Here’s another one that arrived today. Ask Google for the price of a second class stamp and it happily shows the price to be 62p…

2ndclassstampGoogle2

If you read further down the answer box you can see that it really does know the answer, it just doesn’t know which if the four figures to pick out.

So nice try Google; nearly there…..

But to be fair, Yahoo is no better. Its top answer proudly boasts that it is 53p which is also wrong. I knew that Royal Mail’s pricing in proportion was a little bit more complicated than the old flat rate but not that hard.

PS – The actual price is currently 54p

Google

Google knowledge boxes are not always the authoritative answer…

Of later there have been more and more instances of Google dominating particular search results with what are supposedly the ‘definitive’ answers.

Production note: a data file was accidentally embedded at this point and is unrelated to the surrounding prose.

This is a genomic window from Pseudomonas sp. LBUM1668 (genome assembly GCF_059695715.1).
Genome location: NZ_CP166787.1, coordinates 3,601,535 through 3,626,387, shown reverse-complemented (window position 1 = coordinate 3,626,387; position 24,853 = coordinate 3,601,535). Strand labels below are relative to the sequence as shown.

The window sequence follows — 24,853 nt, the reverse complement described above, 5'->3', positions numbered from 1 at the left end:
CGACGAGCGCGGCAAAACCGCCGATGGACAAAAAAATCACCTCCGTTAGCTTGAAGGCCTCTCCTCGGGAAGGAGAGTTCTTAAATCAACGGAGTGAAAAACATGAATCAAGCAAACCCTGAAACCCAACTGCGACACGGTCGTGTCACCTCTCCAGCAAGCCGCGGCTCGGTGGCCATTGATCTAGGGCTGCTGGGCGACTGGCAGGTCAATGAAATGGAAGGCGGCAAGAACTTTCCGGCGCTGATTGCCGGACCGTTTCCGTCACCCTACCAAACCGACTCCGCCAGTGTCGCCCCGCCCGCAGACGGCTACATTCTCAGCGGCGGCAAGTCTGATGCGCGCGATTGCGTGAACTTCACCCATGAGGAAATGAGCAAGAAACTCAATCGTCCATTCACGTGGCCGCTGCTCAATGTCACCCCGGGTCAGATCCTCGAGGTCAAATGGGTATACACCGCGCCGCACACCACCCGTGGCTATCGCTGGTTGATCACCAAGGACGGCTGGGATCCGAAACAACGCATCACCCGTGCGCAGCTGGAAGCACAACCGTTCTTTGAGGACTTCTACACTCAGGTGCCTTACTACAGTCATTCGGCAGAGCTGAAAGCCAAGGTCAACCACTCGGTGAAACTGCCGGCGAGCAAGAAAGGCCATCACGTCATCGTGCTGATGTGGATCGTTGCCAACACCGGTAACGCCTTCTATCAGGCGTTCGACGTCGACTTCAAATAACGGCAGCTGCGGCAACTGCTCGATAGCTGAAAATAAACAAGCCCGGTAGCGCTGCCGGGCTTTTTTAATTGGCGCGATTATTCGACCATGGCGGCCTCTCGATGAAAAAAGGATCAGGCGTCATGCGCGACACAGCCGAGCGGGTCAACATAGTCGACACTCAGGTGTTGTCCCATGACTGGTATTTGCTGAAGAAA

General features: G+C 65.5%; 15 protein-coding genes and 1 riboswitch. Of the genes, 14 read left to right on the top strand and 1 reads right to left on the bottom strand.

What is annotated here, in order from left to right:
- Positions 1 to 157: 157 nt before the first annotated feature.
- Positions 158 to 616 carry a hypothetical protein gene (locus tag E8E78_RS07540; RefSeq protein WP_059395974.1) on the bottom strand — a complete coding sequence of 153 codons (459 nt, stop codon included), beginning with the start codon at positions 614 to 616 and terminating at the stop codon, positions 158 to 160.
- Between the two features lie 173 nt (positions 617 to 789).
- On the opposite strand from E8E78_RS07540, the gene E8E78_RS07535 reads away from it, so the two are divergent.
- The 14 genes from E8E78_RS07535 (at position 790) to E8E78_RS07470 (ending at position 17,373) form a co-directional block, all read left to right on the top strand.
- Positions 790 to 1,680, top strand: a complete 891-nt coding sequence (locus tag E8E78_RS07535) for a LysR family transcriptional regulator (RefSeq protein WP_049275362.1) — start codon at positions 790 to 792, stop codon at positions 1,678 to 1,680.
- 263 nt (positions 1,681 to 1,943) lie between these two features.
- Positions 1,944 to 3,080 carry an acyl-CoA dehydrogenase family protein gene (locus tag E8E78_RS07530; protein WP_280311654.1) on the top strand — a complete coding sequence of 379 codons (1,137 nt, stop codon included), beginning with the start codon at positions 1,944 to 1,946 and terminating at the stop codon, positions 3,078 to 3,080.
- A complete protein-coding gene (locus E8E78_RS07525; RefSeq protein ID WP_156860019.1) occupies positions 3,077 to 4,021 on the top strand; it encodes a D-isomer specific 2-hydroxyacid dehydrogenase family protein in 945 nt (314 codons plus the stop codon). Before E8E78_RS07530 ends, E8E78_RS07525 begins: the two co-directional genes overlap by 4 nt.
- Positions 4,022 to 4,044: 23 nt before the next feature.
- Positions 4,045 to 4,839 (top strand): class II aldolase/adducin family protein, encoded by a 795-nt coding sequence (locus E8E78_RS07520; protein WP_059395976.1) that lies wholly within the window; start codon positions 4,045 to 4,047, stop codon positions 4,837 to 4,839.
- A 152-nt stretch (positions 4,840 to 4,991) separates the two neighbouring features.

As an example when you search for ‘weather in Australia’ you get this sort of result;

Australia Weather

 

This week however we searched for ‘UK Average Temperatures’ and above the Met Office, and Wikipedia came this result;

Google Knowledge Box

Naturally we’re delighted to see a result (even though it didn’t actually answer our question at all) but we would question whether Woodlands Junior School is more authoritative in this respect than the Met Office?

On the brighter side however I know I can now rely on the answers from my nine year old when I want to know anything. Kids are so bright these days I sometimes wonder why we need Google at all….